1. I choose lower taxes, less government spending and less regulations. Of getting the Sword (the Sword of State) as much as possible out of Civil Society.

        I do not believe that either Mr Paine of Mr Blake would have been of any use for these purposes.


      2. You are too anchored in the concretes Paul. Yes, Paine is a CBIer (spit ptooey) although I know little of Blake I hazard he is the worse of the two, but for the purposes of the play they represent too answers to a strategic question. Whether to reveal truth in art and poetic forms or whether to agitate and plot for revolution. This a question we face now.


      3. Simon – art (even great art) does not always reveal truth, sometimes it pushes falsehood (for example the factories of London were hard places – but they were not “satanic” and closing them down would have made life worse not better). Although I am amused by respectable ladies from the Women’s Institute singing this stuff at the end of their meetings.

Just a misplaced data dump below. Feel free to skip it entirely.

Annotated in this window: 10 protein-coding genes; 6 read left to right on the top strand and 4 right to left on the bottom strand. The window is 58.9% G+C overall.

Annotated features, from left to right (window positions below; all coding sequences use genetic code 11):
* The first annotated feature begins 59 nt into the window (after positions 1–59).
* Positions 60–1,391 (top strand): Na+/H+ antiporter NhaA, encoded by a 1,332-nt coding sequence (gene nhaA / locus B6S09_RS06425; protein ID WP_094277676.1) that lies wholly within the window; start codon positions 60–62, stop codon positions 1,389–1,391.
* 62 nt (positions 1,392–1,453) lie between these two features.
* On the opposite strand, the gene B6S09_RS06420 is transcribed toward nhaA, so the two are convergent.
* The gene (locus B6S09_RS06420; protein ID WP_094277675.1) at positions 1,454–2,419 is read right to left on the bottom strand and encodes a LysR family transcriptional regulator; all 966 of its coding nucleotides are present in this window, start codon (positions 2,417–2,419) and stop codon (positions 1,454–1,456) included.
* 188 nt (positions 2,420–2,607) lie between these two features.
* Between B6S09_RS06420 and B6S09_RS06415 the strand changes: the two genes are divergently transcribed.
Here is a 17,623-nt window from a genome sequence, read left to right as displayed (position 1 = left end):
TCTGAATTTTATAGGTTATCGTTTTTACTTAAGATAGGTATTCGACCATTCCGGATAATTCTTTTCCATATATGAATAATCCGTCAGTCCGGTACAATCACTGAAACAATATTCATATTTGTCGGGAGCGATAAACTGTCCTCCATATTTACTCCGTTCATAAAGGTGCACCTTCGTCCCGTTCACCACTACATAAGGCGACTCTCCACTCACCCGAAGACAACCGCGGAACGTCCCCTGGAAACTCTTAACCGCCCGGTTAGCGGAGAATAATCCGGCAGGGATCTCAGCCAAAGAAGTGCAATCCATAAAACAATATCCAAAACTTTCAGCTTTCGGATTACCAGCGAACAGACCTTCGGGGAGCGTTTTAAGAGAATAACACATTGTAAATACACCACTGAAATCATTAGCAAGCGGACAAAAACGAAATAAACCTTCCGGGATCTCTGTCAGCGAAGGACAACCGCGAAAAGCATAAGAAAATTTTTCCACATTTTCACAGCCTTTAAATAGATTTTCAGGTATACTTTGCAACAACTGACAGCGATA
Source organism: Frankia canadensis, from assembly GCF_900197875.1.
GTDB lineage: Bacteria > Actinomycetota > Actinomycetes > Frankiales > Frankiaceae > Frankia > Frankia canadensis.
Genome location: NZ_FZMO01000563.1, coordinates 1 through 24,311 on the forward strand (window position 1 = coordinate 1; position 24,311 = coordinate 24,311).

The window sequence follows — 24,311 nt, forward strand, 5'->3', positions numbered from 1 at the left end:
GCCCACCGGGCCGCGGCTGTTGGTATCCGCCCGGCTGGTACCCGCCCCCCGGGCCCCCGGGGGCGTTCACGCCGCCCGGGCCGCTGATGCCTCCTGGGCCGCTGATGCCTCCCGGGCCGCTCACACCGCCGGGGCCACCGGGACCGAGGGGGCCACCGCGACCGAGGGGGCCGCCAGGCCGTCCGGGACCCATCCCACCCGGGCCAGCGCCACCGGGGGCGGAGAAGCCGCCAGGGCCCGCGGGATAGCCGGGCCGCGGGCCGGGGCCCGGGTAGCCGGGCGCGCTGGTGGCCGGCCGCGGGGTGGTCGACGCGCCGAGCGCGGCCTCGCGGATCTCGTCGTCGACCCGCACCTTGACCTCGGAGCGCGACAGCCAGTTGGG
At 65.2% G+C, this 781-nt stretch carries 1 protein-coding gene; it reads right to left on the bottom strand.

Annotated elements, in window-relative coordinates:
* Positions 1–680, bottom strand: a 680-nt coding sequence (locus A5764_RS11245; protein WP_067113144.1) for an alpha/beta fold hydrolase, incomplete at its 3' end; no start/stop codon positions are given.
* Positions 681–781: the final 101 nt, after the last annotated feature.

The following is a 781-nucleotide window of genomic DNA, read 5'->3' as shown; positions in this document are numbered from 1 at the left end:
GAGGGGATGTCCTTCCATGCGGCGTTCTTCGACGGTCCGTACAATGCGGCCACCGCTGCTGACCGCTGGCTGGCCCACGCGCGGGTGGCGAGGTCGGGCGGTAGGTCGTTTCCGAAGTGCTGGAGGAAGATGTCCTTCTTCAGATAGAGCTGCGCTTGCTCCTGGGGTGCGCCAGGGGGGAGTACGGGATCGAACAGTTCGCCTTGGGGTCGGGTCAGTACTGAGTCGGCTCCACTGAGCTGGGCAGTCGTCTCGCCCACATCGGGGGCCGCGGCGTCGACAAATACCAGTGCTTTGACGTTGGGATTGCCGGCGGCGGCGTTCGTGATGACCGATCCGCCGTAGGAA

As for Revolution – if a Revolutionary proves to me that his (or her Revolution) will mean a smaller more restrained government, then I am interested. If it is about replacing unelected rulers with elected ones – then I am not interested.

        Yes I am anchored in the concretes((although not just the concretes) – perhaps this means I have no soul, or perhaps it means I am unimpressed by fine speeches (I have heard too many of them).